Search and Destroy (1995) This mixed blessing from pompous NYC artist David Salle is one of those annoying indie ‘quirky comedies’ with an all-star cast ever-present throughout the mid-90’s, but (to be fair) a few scenes are real gems. Unsuccessful movie producer Martin Mirkheim (Griffin Dunne) is trying to raise money to shoot an obscure, mystical art-house flick based on a popular bestseller. Walken (as ‘Kim Ulander,’ what a name!) is first glimpsed at a posh cocktail party making idle chit-chat with Mirkheim, but once the hosts figure out that ‘Christopher Walken’ has intercepted their party they quickly show him the door. Wouldn’t you? Walken ekes every ounce of menace from the banal line, ‘Thank you for inviting me. You spread a lovely buffet.’ Eventually, Walken and friends plan a drug deal, throughout which Walken giggles inappropriately, muttering things like, ‘I brought a scale! I want to weigh it! That’s what they do in the movies!’ By the climax, Walken has predictably transformed into a pistol-packing Golem out to kill his accomplices, but thankfully before all the shit hits the fan he finds time for some brilliant karaoke (again!) Before he starts cutting loose with the golden tonsils, he quips, ‘Is it hot in here, or am I crazy?’ Damned straight, man.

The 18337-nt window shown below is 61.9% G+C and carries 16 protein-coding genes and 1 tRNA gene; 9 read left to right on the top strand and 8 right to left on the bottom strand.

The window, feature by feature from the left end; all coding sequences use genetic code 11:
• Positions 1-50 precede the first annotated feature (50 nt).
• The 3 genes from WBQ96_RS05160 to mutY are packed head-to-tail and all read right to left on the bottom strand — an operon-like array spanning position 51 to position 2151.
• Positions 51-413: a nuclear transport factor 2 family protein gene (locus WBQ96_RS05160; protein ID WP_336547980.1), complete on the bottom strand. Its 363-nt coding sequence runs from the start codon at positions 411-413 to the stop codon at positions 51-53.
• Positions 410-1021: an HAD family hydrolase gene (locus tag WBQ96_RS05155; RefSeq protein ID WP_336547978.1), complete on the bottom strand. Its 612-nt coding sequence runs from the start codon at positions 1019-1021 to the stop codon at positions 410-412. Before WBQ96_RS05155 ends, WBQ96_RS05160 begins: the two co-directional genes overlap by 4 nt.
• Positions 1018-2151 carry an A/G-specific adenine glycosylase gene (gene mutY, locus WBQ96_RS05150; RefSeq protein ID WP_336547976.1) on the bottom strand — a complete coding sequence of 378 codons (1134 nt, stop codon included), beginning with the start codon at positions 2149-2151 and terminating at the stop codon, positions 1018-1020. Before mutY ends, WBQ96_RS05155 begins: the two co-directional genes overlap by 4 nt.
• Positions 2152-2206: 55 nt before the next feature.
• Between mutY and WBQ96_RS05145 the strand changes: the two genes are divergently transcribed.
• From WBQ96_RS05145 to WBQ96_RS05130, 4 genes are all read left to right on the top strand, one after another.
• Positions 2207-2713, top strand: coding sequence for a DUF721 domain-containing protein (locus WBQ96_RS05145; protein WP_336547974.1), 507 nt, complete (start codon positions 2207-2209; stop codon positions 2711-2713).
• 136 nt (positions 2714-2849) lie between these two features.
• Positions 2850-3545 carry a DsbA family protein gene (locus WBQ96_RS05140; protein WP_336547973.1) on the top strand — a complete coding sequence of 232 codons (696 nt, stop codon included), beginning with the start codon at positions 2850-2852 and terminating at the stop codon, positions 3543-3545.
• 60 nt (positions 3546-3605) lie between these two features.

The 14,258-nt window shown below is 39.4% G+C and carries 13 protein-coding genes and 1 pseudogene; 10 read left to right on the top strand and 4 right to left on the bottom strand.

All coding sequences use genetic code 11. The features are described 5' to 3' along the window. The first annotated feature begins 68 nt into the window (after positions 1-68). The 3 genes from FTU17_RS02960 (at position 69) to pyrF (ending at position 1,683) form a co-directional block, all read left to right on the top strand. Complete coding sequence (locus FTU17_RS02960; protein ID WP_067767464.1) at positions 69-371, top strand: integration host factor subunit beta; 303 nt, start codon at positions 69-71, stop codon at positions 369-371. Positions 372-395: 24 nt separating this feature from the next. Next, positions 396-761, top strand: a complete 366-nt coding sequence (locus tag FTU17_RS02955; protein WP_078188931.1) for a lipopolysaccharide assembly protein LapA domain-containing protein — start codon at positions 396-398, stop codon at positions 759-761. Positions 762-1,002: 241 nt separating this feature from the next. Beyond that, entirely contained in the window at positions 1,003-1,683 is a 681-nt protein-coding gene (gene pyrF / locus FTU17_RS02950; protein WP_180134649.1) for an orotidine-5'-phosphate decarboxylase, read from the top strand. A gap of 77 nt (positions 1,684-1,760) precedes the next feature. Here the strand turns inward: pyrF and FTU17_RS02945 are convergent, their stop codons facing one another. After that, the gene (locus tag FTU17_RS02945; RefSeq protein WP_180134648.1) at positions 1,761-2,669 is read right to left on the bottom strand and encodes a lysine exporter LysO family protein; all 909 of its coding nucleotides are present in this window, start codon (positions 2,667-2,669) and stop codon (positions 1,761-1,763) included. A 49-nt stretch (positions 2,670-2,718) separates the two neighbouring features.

Weapon of Choice (2001) Spike Jonze directed Being John Malkovich and peeled away layers of JM like an onion. He’s proficient at discovering heretofore unseen qualities of the great eccentric character actors of our time. With this Fatboy Slim music video, he lets Walken break loose as a depressed, zombified businessman stuck in a catatonic state of perpetual layover who shuffles off the blues when he hears ‘Weapon of Choice,’ keeping time on a busboy’s abandoned boombox. Slowly, with increasing buoyancy and, yes, happiness, Walken rises to his feet and starts to strut and vamp his way through hallways and elevators. His face brightens with the release that comes with letting yourself go, and by the time he’s jumped up on a table kicking aside a pile of grueling paperwork, he allows himself a self-conscious ‘How bout them apples?’ grin. We’re not surprised when he starts cartwheeling along the ceiling or walls, because unlike hipster club kids too ‘cool’ to show they’re actually having fun, middle-aged Walken defies gravity with the loose limbs and devil-may-care joviality of an awkward teenager going out for a night on the town (whi
le mommy and daddy are asleep – he’ll sadly have to return home again, but don’t we all). Jonze and the simply astounding Walken have created the feel-good movie of 2001, maybe even the best movie of the year. Believe the hype.